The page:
People Needing Direction

 On days when you need some direction, it’s always smart to consider who to ask for advice. Answers differ depending on who you approach.
Truckers would probably direct you on a route that includes all the best truck stops along the way. Linemen would have you looking at power lines and substations. Foodies would send you in a direction that takes you by way of all the best restaurants. A preacher’s directions would be cut and dried but their explanations would still make you feel like a lost soul giving you only two directions in which to go. New residents to the area would advise you on which turns not to take, then explain why with their whole getting-really-lost-when-we-first-moved-here disaster story.
When I was a kid my grandpa always had my mom confused in finding her way around her own home when he came out to help with plumbing, electrical or construction work at our house. He gave her directions like the farmer that he was. He’d holler, “GO TO THAT SOUTHEAST ROOM AND BRING ME THAT TREBLELIGHT,” or instruct her, “THERE SHOULD BE AN EXTENSION CORD PLUGGED INTO THAT NORTH WALL,” or “SEE IF THERE’S POWER TO THAT NORTHEAST BEDROOM,” instead of referring to the name of the room or someone’s bedroom. In addition to giving north, south, east, and west directions, farmers also reference section lines, correction lines, and mileage distances.
My favorite directions advisers are Pringle ranchers (although it may be universal with all ranchers). They give directions using area landmarks and names for roads that locals go by instead. When explaining which roads to take, ranchers refer to landmarks or locations where an event took place like haying, hunting or branding.
My husband gives directions peppered with landscape curiosities like “the old truck cab” that’s set along a dirt road for decades. “Where the salt rock is,” isn’t really a rock made of salt but a huge, flat rock where we put salt blocks out on. “Cindy’s Place,” is where Cindy used to live, but has since moved away. The buildings have been torn down and no one can even tell a house was there. The round, concrete cylinder pipe along the highway has been known as “Harry’s Well” for years even though all he did was suggest it be put there when the highway was being built. “Groucho’s Auto Gate” didn’t really belong to Groucho, who was a recluse; it’s just the name given to the cattle guard by his house and “Eighteen Mile” is a road as well as a windmill. “Rifle Pit” was formerly a shooting range turned campground that isn’t either one anymore. Then there are the two Argyles which aren’t socks but roads; Argyle and West Argyle.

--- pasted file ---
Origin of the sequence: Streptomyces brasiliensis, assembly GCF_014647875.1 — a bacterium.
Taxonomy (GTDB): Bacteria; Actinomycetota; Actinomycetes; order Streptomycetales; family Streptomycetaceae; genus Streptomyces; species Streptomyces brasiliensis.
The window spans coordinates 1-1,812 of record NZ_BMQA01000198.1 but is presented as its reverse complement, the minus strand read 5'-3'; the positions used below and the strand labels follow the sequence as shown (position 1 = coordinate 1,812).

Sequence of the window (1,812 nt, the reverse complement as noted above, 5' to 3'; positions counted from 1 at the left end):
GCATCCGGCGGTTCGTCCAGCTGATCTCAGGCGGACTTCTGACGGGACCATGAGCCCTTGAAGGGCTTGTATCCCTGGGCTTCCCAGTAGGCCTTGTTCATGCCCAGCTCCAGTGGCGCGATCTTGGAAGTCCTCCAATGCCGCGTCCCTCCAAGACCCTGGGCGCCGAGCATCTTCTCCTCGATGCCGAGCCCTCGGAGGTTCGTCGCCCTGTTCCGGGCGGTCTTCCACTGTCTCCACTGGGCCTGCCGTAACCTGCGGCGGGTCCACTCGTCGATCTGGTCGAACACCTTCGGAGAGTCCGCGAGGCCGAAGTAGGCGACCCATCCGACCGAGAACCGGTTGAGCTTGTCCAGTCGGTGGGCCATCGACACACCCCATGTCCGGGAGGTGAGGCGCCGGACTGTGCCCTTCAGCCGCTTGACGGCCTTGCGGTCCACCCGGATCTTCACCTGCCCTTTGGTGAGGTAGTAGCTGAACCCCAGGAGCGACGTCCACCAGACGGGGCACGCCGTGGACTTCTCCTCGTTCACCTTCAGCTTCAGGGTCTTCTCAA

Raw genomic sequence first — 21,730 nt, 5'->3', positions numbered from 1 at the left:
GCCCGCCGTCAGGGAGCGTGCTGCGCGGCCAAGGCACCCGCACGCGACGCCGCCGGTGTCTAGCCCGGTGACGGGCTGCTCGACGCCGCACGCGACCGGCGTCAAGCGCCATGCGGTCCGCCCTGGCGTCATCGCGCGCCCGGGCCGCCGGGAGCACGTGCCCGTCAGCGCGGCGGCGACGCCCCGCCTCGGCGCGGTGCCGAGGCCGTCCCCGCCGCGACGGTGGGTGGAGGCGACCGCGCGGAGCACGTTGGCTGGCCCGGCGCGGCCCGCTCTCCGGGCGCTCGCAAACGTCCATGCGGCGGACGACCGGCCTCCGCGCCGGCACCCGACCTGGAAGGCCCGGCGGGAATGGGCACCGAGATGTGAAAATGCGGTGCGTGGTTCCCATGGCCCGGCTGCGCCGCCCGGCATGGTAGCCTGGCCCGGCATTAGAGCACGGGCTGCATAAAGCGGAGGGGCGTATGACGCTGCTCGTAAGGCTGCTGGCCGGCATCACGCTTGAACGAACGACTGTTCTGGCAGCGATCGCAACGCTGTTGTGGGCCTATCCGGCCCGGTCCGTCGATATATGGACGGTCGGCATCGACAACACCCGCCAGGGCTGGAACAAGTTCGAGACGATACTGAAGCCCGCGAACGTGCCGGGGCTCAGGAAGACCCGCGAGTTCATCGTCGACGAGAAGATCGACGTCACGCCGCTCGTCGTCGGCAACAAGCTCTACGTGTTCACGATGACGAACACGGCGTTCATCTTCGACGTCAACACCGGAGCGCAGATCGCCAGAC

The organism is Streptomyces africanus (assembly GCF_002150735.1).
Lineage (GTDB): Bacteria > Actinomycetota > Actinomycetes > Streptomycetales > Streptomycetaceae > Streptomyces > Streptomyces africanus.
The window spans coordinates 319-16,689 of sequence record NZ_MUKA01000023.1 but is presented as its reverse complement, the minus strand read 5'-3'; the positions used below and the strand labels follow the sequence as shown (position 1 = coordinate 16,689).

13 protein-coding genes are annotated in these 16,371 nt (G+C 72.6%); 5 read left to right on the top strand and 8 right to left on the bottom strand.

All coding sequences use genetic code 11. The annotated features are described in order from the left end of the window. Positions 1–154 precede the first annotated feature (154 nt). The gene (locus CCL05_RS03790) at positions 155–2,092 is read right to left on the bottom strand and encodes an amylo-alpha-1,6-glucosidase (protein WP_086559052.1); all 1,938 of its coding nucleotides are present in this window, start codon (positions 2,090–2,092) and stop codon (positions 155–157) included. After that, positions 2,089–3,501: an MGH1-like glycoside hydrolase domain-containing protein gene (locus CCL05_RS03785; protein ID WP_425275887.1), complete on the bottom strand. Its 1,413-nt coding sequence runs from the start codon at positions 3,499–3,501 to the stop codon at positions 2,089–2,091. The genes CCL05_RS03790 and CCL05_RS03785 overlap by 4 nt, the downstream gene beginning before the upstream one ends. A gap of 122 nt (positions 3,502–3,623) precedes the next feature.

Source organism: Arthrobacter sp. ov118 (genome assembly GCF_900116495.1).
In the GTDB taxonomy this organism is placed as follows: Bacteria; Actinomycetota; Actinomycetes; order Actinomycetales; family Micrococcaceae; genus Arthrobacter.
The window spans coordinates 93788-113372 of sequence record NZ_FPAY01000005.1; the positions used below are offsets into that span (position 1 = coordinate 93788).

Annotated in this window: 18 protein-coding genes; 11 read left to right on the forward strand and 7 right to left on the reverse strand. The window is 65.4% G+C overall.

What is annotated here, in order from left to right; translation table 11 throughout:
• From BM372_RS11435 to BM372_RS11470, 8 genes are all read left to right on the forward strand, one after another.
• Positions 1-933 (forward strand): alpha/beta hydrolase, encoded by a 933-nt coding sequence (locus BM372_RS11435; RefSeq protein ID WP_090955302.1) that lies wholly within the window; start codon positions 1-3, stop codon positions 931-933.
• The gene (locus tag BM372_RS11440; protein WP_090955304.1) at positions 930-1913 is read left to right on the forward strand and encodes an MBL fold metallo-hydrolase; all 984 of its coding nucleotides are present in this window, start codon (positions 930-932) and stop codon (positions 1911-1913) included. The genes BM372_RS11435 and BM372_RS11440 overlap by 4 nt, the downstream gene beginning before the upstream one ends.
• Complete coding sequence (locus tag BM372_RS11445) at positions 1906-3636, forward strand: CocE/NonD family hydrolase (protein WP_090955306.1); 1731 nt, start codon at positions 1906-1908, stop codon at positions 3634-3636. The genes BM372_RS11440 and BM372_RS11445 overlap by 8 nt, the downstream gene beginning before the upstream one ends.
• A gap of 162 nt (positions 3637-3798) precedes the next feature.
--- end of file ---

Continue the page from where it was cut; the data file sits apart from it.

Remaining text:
When area ranchers mention “The Elk Foundation” they’re referring to the ground owned by the foundation southwest of Pringle, not the organization itself. My husband regularly references places in relation to where he got an elk. He’ll say to me, “Where I shot my big bull in ’95,” or “At the place I showed ya where I shotthat bull with the goofy horn.”
When I travel, it’s better if I don’t stop and ask for directions. People’s explanations have me going in circles and just frustrate and confuse me more. If I get lost of my own accord at least I know I’m going places.
column originally published August 23-29, 2009

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